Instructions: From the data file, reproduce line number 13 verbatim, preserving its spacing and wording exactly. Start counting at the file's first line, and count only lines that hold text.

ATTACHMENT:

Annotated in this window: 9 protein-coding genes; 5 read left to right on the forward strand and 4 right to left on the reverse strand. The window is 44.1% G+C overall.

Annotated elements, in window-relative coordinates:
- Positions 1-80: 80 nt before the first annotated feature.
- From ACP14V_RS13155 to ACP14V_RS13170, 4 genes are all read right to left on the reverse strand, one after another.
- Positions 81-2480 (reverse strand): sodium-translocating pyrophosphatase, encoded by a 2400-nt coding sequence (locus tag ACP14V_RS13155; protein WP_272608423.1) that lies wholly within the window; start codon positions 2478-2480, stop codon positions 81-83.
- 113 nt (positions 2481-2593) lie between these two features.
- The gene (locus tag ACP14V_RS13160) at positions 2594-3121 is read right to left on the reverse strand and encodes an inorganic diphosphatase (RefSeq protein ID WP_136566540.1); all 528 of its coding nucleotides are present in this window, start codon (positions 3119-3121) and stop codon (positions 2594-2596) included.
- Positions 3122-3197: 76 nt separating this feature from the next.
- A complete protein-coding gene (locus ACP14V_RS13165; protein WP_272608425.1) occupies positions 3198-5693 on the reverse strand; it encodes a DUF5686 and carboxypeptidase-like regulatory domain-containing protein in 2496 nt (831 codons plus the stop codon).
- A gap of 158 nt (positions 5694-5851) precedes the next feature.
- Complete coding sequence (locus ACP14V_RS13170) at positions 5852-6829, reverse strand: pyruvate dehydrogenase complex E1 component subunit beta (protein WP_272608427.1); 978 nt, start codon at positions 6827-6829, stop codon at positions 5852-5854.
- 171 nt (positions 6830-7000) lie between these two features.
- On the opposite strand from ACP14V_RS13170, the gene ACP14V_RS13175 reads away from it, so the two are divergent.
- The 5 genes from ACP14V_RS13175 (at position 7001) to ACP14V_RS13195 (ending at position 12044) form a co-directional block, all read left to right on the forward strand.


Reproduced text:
- On the opposite strand from ACP14V_RS13170, the gene ACP14V_RS13175 reads away from it, so the two are divergent.